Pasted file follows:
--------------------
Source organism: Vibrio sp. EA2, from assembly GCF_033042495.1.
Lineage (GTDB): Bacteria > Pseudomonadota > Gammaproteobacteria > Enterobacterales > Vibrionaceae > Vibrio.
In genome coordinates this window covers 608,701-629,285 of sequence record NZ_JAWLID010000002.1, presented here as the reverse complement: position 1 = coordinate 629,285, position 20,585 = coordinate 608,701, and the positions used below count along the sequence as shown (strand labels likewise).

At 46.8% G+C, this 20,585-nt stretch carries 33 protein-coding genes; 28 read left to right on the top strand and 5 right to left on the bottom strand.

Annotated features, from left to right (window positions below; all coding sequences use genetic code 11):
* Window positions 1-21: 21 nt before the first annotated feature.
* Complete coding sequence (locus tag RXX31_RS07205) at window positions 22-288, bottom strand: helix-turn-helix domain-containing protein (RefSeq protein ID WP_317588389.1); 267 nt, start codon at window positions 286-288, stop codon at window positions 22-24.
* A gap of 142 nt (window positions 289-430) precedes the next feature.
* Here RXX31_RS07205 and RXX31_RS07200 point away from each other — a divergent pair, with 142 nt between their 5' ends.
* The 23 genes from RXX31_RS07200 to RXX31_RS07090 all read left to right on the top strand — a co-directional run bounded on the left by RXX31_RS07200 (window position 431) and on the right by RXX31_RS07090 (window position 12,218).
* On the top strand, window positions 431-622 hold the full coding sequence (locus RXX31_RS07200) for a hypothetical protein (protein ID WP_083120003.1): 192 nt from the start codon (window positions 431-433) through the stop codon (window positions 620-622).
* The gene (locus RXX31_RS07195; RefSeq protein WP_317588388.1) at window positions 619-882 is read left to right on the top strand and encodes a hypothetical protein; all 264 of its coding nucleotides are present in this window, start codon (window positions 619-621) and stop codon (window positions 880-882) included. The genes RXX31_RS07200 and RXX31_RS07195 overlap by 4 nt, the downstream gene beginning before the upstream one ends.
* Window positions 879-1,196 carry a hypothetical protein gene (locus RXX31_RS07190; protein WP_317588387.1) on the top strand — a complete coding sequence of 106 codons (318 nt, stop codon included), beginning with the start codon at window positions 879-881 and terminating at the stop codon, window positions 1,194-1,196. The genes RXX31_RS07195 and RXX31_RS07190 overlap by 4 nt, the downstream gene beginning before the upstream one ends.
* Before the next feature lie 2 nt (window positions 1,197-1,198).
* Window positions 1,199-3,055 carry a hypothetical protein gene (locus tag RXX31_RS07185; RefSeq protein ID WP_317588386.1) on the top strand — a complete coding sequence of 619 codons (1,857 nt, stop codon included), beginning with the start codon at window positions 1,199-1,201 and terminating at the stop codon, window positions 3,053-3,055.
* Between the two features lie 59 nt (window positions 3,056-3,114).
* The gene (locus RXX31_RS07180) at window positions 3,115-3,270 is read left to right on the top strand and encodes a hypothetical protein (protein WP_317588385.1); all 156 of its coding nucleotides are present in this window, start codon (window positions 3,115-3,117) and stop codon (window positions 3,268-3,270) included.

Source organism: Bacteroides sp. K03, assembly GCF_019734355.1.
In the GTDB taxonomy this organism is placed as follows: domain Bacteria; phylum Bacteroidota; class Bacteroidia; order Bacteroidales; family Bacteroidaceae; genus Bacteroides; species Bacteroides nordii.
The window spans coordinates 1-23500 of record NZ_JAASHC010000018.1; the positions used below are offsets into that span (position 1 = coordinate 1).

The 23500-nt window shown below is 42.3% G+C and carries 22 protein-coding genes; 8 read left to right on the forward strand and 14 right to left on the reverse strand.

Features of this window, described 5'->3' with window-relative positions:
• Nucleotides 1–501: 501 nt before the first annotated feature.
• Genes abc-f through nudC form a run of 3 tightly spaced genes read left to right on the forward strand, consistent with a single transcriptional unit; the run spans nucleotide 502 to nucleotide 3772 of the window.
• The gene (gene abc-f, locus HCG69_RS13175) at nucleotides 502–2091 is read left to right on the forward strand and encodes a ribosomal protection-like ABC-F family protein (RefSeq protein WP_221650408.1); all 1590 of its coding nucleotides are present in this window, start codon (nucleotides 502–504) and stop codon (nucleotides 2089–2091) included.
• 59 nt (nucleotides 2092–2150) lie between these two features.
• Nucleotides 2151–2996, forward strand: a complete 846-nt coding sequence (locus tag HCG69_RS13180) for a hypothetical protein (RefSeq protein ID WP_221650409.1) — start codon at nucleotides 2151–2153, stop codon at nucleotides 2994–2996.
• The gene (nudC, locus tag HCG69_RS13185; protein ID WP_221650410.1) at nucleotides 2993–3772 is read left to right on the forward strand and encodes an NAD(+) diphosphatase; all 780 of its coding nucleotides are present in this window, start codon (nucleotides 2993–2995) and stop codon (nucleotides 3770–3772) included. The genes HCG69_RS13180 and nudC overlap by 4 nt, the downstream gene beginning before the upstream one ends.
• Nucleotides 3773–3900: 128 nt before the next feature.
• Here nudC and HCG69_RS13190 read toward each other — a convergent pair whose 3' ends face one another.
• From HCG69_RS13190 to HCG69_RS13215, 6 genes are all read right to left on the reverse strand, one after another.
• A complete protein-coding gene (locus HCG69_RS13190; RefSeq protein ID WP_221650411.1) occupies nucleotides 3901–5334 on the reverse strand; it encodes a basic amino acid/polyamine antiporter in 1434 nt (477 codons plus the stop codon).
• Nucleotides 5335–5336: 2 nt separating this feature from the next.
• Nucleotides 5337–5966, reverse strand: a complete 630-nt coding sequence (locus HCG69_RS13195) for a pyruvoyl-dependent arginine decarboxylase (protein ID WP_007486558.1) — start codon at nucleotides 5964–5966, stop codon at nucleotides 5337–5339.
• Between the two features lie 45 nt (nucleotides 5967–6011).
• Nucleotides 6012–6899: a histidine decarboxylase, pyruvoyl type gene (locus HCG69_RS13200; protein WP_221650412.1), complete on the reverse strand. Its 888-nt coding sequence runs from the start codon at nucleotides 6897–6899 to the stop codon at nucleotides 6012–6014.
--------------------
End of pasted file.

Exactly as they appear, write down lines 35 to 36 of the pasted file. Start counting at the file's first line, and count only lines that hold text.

• Between the two features lie 45 nt (nucleotides 5967–6011).
• Nucleotides 6012–6899: a histidine decarboxylase, pyruvoyl type gene (locus HCG69_RS13200; protein WP_221650412.1), complete on the reverse strand. Its 888-nt coding sequence runs from the start codon at nucleotides 6897–6899 to the stop codon at nucleotides 6012–6014.